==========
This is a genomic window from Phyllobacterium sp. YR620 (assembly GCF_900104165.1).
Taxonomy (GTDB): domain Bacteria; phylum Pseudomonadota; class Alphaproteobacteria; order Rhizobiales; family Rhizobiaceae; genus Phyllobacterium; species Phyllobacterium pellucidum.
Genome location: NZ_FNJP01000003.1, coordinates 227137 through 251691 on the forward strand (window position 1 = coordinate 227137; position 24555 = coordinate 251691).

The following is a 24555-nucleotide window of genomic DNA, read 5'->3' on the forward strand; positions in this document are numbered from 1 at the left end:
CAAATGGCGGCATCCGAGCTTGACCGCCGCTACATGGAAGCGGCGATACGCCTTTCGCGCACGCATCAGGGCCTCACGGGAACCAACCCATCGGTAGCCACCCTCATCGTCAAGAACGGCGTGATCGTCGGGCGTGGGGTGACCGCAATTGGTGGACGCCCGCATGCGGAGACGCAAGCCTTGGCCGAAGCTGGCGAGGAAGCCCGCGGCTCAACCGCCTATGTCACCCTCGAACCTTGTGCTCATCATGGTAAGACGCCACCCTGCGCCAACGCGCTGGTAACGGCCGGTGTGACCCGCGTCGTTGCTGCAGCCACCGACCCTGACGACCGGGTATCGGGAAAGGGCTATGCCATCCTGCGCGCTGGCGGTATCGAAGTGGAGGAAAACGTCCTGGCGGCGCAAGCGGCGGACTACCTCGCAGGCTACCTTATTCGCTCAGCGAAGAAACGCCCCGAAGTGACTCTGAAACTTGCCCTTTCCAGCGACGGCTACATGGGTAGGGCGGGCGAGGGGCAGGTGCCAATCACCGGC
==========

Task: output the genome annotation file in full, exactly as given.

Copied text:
This is a genomic window from Phyllobacterium sp. YR620 (assembly GCF_900104165.1).
Taxonomy (GTDB): domain Bacteria; phylum Pseudomonadota; class Alphaproteobacteria; order Rhizobiales; family Rhizobiaceae; genus Phyllobacterium; species Phyllobacterium pellucidum.
Genome location: NZ_FNJP01000003.1, coordinates 227137 through 251691 on the forward strand (window position 1 = coordinate 227137; position 24555 = coordinate 251691).

The following is a 24555-nucleotide window of genomic DNA, read 5'->3' on the forward strand; positions in this document are numbered from 1 at the left end:
CAAATGGCGGCATCCGAGCTTGACCGCCGCTACATGGAAGCGGCGATACGCCTTTCGCGCACGCATCAGGGCCTCACGGGAACCAACCCATCGGTAGCCACCCTCATCGTCAAGAACGGCGTGATCGTCGGGCGTGGGGTGACCGCAATTGGTGGACGCCCGCATGCGGAGACGCAAGCCTTGGCCGAAGCTGGCGAGGAAGCCCGCGGCTCAACCGCCTATGTCACCCTCGAACCTTGTGCTCATCATGGTAAGACGCCACCCTGCGCCAACGCGCTGGTAACGGCCGGTGTGACCCGCGTCGTTGCTGCAGCCACCGACCCTGACGACCGGGTATCGGGAAAGGGCTATGCCATCCTGCGCGCTGGCGGTATCGAAGTGGAGGAAAACGTCCTGGCGGCGCAAGCGGCGGACTACCTCGCAGGCTACCTTATTCGCTCAGCGAAGAAACGCCCCGAAGTGACTCTGAAACTTGCCCTTTCCAGCGACGGCTACATGGGTAGGGCGGGCGAGGGGCAGGTGCCAATCACCGGC